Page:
Lately, we’ve been giving a lot of thought to something that comes up again and again in our plain language conversations: the medical consent form.
The consent form issue is a tricky one for a number of reasons — there are legal implications, and different doctors or hospitals might have specific requirements. There’s also the loftier ethical discussion about what informed consent actually is (and whether it’s truly possible to obtain it).
But without going too far down that road, we want to suggest that perhaps the conversation isn’t about the form itself, but rather when to get consent.
We know people’s ability to understand and use health information is affected by how sick, anxious, or scared they are. Why, then, do health professionals present these often unwieldy and confusing consent forms at the time of a health service or procedure?
Of course we acknowledge that emergency care is different and, depending on the circumstances, there may be no other choice. But there are many, many medical procedures that are not emergencies — and for those, health professionals often ask for patients’ consent minutes beforehand.
Our proposed solution? Move the consent form process (and discussion) to an appointment before the service takes place. Patients need to hear about the risks of the procedure before they’re sitting in front of the doctor in a gown.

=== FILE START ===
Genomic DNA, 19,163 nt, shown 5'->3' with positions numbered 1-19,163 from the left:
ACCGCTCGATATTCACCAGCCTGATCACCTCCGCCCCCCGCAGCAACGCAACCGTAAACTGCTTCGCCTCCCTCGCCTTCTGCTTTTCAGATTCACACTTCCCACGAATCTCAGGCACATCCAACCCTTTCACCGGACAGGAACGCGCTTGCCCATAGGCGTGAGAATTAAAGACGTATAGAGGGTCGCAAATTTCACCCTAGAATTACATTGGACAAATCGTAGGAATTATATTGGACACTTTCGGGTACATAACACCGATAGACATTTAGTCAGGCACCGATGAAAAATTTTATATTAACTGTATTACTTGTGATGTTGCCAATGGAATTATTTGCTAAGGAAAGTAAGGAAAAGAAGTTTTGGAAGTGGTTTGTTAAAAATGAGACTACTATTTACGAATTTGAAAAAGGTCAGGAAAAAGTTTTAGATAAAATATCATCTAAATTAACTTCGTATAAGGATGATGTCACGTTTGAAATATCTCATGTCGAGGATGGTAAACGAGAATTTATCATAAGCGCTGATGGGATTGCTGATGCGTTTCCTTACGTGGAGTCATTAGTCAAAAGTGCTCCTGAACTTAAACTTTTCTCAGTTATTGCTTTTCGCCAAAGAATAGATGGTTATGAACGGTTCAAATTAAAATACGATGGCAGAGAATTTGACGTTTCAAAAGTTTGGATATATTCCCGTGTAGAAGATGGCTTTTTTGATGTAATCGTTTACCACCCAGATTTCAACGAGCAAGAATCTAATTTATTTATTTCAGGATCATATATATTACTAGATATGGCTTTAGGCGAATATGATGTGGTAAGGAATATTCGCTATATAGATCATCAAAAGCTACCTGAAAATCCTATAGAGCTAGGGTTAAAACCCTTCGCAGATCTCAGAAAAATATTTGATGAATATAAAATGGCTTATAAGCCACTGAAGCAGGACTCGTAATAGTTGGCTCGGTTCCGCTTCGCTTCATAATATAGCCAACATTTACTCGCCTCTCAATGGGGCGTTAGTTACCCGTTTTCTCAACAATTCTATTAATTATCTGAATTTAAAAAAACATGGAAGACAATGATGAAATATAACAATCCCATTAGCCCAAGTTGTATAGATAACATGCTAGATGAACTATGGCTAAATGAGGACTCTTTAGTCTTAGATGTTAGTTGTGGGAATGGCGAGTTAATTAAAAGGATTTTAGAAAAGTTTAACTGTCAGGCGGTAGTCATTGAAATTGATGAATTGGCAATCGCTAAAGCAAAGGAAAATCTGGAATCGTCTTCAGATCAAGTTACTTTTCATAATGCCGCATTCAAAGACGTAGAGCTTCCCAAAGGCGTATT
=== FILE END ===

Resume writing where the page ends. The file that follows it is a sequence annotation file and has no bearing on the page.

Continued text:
Here’s an example: You’re going in for a colonoscopy. You’ve taken the day off from work, secured someone to drive you home, and fasted for a day. The nurse asks you to sign a consent form. Are you going to read it carefully? Is this the moment that you are going to ask your doctor about all your options?
We didn’t think so. And who can blame you? You’re hungry, anxious, and resigned. From the consumer perspective, the “consent” form was totally useless.
But what if you got all of the information and had the opportunity to discuss it with your doctor at your last appointment? Would you think a little bit more about what it means to sign on the dotted line? We bet you would.
The bottom line: To make consent forms truly effective, look at the whole process — not just the words on the paper.
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